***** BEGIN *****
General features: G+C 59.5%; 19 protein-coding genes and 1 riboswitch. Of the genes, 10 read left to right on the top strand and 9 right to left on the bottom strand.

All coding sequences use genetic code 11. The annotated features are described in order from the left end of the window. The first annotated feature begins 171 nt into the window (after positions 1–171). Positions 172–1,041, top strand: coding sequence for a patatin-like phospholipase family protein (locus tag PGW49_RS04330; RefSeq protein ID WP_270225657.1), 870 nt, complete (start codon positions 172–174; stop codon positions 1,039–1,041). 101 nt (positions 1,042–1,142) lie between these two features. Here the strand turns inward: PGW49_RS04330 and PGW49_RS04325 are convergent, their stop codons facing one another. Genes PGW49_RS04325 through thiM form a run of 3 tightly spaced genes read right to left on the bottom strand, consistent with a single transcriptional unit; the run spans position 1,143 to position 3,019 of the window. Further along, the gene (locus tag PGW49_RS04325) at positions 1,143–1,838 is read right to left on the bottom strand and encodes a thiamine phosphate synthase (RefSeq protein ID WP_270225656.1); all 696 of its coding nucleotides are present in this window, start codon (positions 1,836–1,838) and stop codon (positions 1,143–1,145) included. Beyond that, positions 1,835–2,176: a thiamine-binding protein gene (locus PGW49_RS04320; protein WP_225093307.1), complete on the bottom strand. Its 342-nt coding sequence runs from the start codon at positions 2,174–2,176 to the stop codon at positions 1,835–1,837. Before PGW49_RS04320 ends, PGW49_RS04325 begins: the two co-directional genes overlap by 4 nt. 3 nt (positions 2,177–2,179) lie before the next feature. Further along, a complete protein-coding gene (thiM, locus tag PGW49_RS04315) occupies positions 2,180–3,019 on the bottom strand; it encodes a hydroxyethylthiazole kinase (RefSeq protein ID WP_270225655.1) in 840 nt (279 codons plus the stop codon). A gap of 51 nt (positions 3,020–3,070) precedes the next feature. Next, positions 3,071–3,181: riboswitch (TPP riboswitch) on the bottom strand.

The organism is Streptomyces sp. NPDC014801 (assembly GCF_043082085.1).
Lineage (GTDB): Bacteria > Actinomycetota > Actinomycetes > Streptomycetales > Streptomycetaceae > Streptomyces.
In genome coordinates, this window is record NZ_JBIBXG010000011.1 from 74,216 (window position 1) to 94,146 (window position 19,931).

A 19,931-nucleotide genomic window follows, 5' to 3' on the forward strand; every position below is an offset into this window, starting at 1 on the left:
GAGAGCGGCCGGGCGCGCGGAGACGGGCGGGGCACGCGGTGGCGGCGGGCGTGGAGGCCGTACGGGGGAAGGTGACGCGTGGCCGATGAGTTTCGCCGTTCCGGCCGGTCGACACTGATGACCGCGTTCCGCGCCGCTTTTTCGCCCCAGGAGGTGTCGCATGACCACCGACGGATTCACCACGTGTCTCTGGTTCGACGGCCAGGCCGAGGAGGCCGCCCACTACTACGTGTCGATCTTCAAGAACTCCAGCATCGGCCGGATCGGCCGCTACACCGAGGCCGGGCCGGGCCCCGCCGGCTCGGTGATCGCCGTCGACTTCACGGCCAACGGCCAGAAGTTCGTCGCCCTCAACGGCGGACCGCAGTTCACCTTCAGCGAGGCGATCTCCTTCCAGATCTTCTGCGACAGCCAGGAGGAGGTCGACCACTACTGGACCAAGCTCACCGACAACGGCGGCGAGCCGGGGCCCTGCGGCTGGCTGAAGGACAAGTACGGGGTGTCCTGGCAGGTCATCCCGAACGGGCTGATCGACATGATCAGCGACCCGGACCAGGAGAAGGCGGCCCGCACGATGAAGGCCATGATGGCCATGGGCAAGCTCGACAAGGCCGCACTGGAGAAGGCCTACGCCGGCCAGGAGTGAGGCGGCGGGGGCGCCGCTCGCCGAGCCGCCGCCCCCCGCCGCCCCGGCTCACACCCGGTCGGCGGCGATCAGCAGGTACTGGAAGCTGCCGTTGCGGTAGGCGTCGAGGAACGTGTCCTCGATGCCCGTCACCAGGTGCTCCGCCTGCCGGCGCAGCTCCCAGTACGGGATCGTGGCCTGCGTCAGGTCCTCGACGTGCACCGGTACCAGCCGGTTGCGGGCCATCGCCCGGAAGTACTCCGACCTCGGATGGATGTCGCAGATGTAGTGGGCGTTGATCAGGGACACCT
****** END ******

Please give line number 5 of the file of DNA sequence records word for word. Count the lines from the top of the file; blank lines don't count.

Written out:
In genome coordinates, this window is record NZ_JBIBXG010000011.1 from 74,216 (window position 1) to 94,146 (window position 19,931).